Thursday, 30 June 2011

Summer Reading - Bandit: A Portrait of Ken Leishman

And now for something completely different: a book review !

A number of years back I wrote a post about Manitoba's Ken Leishman, also known as the Flying Bandit or the Gentleman Bandit. It is one of my most read posts and I still get comments and emails from those who knew the man. He obviously touched many people.

This year is the 45th anniversary of Leishman's crowning criminal achievement: the largest gold heist in Canadian history. Winnipeg author Wayne Tefs has bought Leishman back in a novel called Bandit: A Portrait of Ken Leishman (Turnstone Press, 296 pages, $19.00).

Tefs' novel begins at a quick pace. It's winter 1966, just days before the airport caper. A pacing, antsy Leishman is in a warehouse near the Winnipeg International Airport selling his painstakingly planned out scheme to a small ensemble of accomplices.

The novel is set during that whirlwind period of
theft, capture, prison breaks and an international manhunt. That alone would have made for a great story and Tefs could have treated Leishman in a one dimensional way. Instead, the author uses a series of flashbacks to Leishman's early life to help explain what made him such a complicated character. A broken, dysfunctional childhood in Depression-era rural Manitoba. A teenager relying on Hollywood gangster films as a means of escape. A budding inventor who never got a break. A man who loved his wife and family.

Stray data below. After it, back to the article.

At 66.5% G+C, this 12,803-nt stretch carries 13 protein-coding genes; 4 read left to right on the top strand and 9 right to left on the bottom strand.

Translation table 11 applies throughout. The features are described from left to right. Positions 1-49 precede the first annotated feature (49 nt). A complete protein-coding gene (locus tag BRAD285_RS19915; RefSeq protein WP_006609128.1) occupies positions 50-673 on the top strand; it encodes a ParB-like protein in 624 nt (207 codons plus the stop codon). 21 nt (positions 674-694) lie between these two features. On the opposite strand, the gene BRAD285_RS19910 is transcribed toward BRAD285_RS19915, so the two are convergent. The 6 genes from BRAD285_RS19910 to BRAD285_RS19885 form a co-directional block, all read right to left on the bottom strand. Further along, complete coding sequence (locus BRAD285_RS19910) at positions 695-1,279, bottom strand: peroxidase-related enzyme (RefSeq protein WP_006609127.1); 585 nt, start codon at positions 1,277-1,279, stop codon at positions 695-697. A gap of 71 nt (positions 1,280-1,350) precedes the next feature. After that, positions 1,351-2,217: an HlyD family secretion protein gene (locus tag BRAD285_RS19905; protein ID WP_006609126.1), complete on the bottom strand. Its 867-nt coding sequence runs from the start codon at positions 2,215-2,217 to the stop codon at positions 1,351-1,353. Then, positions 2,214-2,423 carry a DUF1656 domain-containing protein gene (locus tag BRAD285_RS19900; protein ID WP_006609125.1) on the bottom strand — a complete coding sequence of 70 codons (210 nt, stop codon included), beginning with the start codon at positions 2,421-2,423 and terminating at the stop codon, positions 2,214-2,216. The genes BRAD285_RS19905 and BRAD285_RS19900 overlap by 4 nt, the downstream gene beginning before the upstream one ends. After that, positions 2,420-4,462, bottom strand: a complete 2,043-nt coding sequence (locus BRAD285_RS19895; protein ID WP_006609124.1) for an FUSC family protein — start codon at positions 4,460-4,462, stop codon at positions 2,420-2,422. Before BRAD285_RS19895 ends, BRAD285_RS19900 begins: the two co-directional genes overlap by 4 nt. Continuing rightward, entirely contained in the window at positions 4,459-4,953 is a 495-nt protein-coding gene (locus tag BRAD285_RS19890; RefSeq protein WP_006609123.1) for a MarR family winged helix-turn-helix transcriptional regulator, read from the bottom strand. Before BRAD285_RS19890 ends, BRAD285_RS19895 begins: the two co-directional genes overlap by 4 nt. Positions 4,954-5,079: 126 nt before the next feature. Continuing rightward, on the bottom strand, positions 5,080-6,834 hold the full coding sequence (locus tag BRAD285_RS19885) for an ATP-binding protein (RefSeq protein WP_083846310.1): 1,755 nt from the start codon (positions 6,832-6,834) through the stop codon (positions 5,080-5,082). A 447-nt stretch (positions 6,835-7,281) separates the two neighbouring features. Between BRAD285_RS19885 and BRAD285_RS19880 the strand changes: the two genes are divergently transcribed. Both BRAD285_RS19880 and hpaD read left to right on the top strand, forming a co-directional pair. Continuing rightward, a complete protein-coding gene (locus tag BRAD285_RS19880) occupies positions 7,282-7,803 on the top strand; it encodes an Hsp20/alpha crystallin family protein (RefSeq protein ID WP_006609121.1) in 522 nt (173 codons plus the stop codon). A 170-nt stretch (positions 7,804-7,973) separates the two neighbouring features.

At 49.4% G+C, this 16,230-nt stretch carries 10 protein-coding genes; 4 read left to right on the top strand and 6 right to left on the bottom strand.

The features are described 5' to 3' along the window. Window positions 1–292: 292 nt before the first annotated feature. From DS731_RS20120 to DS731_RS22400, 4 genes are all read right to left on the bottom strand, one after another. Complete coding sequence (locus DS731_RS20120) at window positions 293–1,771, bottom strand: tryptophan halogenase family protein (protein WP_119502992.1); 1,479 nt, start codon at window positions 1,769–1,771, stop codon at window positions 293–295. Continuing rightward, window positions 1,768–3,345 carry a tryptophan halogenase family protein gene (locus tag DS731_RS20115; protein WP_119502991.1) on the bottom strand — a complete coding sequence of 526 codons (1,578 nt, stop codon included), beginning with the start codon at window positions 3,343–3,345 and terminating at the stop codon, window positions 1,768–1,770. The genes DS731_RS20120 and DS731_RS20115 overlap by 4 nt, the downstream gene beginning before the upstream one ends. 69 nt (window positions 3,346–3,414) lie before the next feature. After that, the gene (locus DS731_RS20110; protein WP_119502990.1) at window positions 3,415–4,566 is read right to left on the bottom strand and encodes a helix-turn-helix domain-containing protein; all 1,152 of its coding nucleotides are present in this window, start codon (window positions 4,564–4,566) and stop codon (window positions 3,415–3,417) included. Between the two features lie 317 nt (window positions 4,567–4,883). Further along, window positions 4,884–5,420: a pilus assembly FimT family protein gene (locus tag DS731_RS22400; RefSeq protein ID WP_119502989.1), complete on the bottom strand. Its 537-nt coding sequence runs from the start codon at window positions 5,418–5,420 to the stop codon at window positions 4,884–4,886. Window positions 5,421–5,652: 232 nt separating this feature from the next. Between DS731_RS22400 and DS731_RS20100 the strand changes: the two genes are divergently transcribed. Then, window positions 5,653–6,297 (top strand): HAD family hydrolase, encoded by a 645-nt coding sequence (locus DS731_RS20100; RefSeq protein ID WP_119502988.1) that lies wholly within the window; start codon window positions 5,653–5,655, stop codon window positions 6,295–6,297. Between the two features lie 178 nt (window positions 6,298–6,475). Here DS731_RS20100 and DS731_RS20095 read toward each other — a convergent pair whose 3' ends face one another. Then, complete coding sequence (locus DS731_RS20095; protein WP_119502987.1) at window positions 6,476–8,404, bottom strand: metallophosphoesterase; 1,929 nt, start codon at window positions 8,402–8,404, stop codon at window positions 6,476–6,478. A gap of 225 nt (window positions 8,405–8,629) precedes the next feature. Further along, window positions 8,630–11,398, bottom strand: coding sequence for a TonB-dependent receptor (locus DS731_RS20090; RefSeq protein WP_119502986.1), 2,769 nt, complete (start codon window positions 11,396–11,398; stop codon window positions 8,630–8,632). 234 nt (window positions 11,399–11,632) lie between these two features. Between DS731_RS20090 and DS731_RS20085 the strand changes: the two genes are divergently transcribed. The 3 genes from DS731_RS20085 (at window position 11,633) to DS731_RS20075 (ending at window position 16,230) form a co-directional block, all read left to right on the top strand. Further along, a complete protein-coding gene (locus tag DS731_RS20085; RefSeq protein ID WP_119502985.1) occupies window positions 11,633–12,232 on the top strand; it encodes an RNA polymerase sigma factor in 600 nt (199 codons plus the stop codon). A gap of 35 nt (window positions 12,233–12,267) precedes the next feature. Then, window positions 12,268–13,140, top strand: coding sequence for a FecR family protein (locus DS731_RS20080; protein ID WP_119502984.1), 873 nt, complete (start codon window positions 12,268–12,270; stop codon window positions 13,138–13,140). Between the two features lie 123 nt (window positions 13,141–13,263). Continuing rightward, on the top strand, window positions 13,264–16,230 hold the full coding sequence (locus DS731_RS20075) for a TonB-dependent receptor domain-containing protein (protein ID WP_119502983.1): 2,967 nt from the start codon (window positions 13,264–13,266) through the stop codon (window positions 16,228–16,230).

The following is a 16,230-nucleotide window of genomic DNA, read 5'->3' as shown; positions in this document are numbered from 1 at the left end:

Tefs writes that In Winnipeg, a blue collar city, sticking it to the Man goes over big even when what's been done is illegal. So long as nobody gets hurt.

That is what initially brought Leishman his folk hero status. Behind the good looks and the ballsy crimes, though, bad luck followed Leishman throughout his life. Every time he stuck it to the Man the Man stuck back but he tried again. That allowed Leishman's status to endure long after his life of crime was over.

You saw a movie once. A man approached a glass door, his hand out and the door swung open. Another man approached the door. He was dressed differently, no briefcase. But he had seen the first man go through, he was expecting it to. His face smacked against the glass. He looked puzzled and hurt, he kept rubbing his nose. That was the story of your life. More bad luck than good. For other men the glass door swung open, but for you there was only the smack on the nose, the look of bewilderment. You think you saw that in a movie. maybe it was a dream.

You had a dream. All you ever wanted to be was a businessman.

Bandit: A Portrait of Ken Leishman is a great read about a nearly forgotten local legend. Definitely worth a spot on your summer reading list !


Wayne Tefs on "Bandit: A Portrait of Ken Leishman" CBC
Turnstone Press

No comments: